AL: How did you keep your modesty, or humble nature? Do you have a sense -

GM: Well, [Winston] Churchill disliked his big opponent, Clement Attlee, not least of which because Attlee beat him just eight days after the end of the Second World War. At one point when Churchill was criticizing Attlee one of his aides said, “Well yes, but you have to agree, he’s a humble man.” And Churchill’s response was, “He has much to be humble about.” So nobody knows me better than me, and I know that I have much to be humble about.

HP: And do you think growing up in the family that you grew up in helped you to maintain your humility?

GM: Well, as I said, I did have a very difficult childhood in that respect. For reasons of accident of birth and other things, I was very young in comparison to the other kids in my class, because my birthday’s in August, I entered school early. Then when I, I did well in school early and when I transferred from parochial school to public school, my father insisted that I skip a grade. So I was sixteen when I graduated from high school, and pretty small, and so all the boys I competed with were eighteen and somewhat bigger, which contributed to my inferiority complex both physically and intellectually. And my brothers were really quite well known; my brother Johnny was, was and is. I still run into people who ask me if I’m Johnny Mitchell’s brother, it’s just a phenomenon. I mean, he was very well known as a basketball player, and other things.

So I did have for a long time feelings of insecurity and inferiority, arising mostly out of athletics. In that respect, my father really was the perfect father for someone like me. My father didn’t have any education, he left school after the fourth grade and his principal occupation in the last fifteen years of his working life was as a janitor at Colby. But he, first off, he was completely disinterested in sports. My mother went to games, my father I think rarely ever went to a sporting event. And he kept telling me, “Don’t worry about it, it doesn’t amount to anything, you study and work hard and things will work out fine,” when I would be discouraged by my athletic failures. Many of the kids had fathers who would go to the practices and urge them on and so forth. My father kept reassuring me, “Don’t worry about it.” At the time of course I didn’t believe him, but later on I realized that of course he was right. “You concentrate on studying.” So I was kind of lucky in that respect.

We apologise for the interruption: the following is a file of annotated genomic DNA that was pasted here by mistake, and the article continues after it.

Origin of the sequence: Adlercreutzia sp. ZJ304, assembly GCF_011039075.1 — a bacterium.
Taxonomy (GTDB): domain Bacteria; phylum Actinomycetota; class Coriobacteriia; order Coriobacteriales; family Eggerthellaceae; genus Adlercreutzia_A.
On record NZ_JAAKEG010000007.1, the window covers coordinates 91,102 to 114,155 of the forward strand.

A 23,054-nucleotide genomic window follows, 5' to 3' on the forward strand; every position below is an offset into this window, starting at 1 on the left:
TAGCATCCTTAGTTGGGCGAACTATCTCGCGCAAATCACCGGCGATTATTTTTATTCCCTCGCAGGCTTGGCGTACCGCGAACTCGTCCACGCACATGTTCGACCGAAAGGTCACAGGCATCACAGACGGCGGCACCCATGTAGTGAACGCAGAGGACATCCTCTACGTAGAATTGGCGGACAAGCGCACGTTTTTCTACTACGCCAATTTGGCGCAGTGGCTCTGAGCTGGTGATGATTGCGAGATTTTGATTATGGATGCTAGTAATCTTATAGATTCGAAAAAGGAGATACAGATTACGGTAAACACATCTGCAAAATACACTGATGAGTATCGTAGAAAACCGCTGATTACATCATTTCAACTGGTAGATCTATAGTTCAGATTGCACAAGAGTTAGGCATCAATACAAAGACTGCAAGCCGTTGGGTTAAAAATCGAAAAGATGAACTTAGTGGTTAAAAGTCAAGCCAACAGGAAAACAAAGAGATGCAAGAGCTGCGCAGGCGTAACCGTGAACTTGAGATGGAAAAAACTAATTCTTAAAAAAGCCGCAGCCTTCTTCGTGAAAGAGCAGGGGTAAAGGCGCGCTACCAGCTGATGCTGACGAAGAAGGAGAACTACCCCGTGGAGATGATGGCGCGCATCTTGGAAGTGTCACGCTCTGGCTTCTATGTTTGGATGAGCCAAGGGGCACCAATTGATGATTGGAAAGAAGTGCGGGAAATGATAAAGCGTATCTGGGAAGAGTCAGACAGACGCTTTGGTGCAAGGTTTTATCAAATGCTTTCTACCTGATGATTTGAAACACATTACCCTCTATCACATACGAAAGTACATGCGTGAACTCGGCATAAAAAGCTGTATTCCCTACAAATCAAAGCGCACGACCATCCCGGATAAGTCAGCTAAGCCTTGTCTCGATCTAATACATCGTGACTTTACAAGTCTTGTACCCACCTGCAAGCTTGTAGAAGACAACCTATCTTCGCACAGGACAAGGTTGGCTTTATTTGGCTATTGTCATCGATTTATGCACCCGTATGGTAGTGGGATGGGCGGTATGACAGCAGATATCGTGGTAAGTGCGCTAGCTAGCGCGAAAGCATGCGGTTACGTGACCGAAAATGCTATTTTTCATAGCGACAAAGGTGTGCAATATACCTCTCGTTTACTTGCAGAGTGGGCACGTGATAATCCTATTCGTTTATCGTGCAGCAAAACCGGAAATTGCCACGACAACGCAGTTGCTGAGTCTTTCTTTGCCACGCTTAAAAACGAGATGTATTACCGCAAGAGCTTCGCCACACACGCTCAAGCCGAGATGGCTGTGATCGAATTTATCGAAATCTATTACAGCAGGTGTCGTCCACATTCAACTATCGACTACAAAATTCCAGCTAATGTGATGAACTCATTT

AL: And I want to just ask a question about, didn’t your father have you read the Epistle?

GM: Yes, right.

AL: And I think that speaks a lot to developing your oratorical skills; do you, yourself think that that was a base?

GM: Oh yes, yes, it was instrumental. I was an altar boy in the Catholic Church, and back in those days the Epistle at the Sunday Masses were read by the altar boys, the older altar boys, and my father wanted me to read the Epistle. So we, on Saturday, we would sit, and we would—in my parents’ home, [p/o] it was a modest home but my father would sit at one end of the house, which is a far corner of the living room, and then there was in between the dining room and the kitchen and then a hallway in back of the kitchen, and I would stand in the hallway. So while the doors were open you couldn’t see me and, you know, sound would carry through the open doors. But I would have to read the Epistle so that my father understood every word, sitting at the far end of the house. So, of course it was a great thing for my ego and sense of self when I sort of became the star Epistle reader at Sunday church, because everybody in the church could hear every word I said.

HP: I trust your brothers weren’t as impressed.

GM: They were not as impressed, my brothers were -

SL: George’s first starring role.

GM: Right, right, my first starring role. And then it led me into, I remember when I went to high school, I think I was involved in a debate, I don’t know, debate team or debate process, and that provided a little bit (unintelligible).

HP: And didn’t your father teach you geography, too?